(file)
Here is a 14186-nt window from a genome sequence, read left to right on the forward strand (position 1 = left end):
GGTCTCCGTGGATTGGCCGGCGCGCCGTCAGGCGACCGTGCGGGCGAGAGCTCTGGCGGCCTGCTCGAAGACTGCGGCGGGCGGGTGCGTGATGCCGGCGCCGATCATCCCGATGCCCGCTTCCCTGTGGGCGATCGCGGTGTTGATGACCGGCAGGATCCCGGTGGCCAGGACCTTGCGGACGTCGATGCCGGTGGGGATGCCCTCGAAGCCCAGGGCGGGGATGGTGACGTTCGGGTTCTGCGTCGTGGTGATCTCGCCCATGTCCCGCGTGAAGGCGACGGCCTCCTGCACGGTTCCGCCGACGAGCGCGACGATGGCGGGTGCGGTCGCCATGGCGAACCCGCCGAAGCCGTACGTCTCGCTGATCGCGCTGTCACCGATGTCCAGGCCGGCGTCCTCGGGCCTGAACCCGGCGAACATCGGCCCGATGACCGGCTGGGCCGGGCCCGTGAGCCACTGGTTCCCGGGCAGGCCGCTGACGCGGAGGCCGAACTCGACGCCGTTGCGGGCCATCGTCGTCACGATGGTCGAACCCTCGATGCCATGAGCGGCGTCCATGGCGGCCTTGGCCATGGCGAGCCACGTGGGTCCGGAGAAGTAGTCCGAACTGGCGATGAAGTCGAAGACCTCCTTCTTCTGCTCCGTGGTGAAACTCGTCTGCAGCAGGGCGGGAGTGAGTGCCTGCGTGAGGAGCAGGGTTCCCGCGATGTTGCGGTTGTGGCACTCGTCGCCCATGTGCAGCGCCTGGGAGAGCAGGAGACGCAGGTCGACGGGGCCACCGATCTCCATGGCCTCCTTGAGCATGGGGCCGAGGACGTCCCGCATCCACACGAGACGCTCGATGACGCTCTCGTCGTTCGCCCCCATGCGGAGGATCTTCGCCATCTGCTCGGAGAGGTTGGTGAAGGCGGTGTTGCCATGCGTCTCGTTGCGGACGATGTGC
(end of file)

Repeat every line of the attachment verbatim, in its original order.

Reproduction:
Here is a 14186-nt window from a genome sequence, read left to right on the forward strand (position 1 = left end):
GGTCTCCGTGGATTGGCCGGCGCGCCGTCAGGCGACCGTGCGGGCGAGAGCTCTGGCGGCCTGCTCGAAGACTGCGGCGGGCGGGTGCGTGATGCCGGCGCCGATCATCCCGATGCCCGCTTCCCTGTGGGCGATCGCGGTGTTGATGACCGGCAGGATCCCGGTGGCCAGGACCTTGCGGACGTCGATGCCGGTGGGGATGCCCTCGAAGCCCAGGGCGGGGATGGTGACGTTCGGGTTCTGCGTCGTGGTGATCTCGCCCATGTCCCGCGTGAAGGCGACGGCCTCCTGCACGGTTCCGCCGACGAGCGCGACGATGGCGGGTGCGGTCGCCATGGCGAACCCGCCGAAGCCGTACGTCTCGCTGATCGCGCTGTCACCGATGTCCAGGCCGGCGTCCTCGGGCCTGAACCCGGCGAACATCGGCCCGATGACCGGCTGGGCCGGGCCCGTGAGCCACTGGTTCCCGGGCAGGCCGCTGACGCGGAGGCCGAACTCGACGCCGTTGCGGGCCATCGTCGTCACGATGGTCGAACCCTCGATGCCATGAGCGGCGTCCATGGCGGCCTTGGCCATGGCGAGCCACGTGGGTCCGGAGAAGTAGTCCGAACTGGCGATGAAGTCGAAGACCTCCTTCTTCTGCTCCGTGGTGAAACTCGTCTGCAGCAGGGCGGGAGTGAGTGCCTGCGTGAGGAGCAGGGTTCCCGCGATGTTGCGGTTGTGGCACTCGTCGCCCATGTGCAGCGCCTGGGAGAGCAGGAGACGCAGGTCGACGGGGCCACCGATCTCCATGGCCTCCTTGAGCATGGGGCCGAGGACGTCCCGCATCCACACGAGACGCTCGATGACGCTCTCGTCGTTCGCCCCCATGCGGAGGATCTTCGCCATCTGCTCGGAGAGGTTGGTGAAGGCGGTGTTGCCATGCGTCTCGTTGCGGACGATGTGC